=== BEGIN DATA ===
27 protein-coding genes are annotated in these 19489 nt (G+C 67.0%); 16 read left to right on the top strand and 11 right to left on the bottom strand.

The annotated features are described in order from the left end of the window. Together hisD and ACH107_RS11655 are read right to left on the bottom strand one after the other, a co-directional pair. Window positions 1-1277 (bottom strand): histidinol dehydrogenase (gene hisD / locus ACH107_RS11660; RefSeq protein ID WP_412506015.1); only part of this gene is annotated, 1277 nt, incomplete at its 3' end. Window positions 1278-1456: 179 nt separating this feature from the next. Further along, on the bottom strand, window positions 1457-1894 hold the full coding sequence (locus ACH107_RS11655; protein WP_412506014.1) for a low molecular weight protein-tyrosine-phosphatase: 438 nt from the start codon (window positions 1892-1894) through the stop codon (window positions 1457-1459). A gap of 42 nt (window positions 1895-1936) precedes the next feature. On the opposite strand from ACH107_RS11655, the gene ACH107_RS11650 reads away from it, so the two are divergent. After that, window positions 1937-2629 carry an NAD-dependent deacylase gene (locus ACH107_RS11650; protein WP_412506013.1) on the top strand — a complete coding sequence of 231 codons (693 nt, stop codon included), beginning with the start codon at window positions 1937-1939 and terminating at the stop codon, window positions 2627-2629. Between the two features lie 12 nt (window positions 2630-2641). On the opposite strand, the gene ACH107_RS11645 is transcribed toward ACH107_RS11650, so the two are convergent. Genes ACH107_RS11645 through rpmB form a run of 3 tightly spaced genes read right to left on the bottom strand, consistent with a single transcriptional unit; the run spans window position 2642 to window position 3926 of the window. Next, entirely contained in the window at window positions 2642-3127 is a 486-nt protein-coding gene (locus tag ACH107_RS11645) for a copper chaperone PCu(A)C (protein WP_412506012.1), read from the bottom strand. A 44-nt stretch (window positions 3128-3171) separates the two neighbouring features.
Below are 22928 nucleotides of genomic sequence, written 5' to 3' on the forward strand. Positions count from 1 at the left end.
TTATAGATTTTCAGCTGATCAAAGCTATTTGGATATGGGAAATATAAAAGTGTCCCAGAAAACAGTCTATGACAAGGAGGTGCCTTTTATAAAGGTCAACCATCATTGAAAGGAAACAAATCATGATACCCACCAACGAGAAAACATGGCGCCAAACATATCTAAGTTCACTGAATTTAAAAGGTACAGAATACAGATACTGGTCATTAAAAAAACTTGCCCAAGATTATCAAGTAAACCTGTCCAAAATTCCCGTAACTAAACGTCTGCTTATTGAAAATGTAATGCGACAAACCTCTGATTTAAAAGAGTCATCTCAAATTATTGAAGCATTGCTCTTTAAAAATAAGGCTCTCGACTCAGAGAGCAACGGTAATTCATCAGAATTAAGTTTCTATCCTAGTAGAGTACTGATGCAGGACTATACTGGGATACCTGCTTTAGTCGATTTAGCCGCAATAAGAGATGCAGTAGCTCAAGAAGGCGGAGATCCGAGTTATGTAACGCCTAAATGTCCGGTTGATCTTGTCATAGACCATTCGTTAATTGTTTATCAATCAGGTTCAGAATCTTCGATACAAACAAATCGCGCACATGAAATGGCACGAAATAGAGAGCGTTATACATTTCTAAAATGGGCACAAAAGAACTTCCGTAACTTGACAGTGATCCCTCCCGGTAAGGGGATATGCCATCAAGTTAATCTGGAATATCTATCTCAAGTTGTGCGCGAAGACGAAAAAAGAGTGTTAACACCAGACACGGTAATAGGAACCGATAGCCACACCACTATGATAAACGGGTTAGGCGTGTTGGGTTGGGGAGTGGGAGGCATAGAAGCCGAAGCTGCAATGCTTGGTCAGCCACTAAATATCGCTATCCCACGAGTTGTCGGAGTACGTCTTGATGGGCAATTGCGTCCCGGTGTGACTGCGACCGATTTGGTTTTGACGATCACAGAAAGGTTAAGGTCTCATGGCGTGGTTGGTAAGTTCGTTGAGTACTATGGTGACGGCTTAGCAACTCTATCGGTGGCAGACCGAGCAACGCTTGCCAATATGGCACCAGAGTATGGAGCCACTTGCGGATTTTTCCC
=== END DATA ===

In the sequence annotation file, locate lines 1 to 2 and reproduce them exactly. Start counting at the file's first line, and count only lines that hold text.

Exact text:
27 protein-coding genes are annotated in these 19489 nt (G+C 67.0%); 16 read left to right on the top strand and 11 right to left on the bottom strand.

The annotated features are described in order from the left end of the window. Together hisD and ACH107_RS11655 are read right to left on the bottom strand one after the other, a co-directional pair. Window positions 1-1277 (bottom strand): histidinol dehydrogenase (gene hisD / locus ACH107_RS11660; RefSeq protein ID WP_412506015.1); only part of this gene is annotated, 1277 nt, incomplete at its 3' end. Window positions 1278-1456: 179 nt separating this feature from the next. Further along, on the bottom strand, window positions 1457-1894 hold the full coding sequence (locus ACH107_RS11655; protein WP_412506014.1) for a low molecular weight protein-tyrosine-phosphatase: 438 nt from the start codon (window positions 1892-1894) through the stop codon (window positions 1457-1459). A gap of 42 nt (window positions 1895-1936) precedes the next feature. On the opposite strand from ACH107_RS11655, the gene ACH107_RS11650 reads away from it, so the two are divergent. After that, window positions 1937-2629 carry an NAD-dependent deacylase gene (locus ACH107_RS11650; protein WP_412506013.1) on the top strand — a complete coding sequence of 231 codons (693 nt, stop codon included), beginning with the start codon at window positions 1937-1939 and terminating at the stop codon, window positions 2627-2629. Between the two features lie 12 nt (window positions 2630-2641). On the opposite strand, the gene ACH107_RS11645 is transcribed toward ACH107_RS11650, so the two are convergent. Genes ACH107_RS11645 through rpmB form a run of 3 tightly spaced genes read right to left on the bottom strand, consistent with a single transcriptional unit; the run spans window position 2642 to window position 3926 of the window. Next, entirely contained in the window at window positions 2642-3127 is a 486-nt protein-coding gene (locus tag ACH107_RS11645) for a copper chaperone PCu(A)C (protein WP_412506012.1), read from the bottom strand. A 44-nt stretch (window positions 3128-3171) separates the two neighbouring features.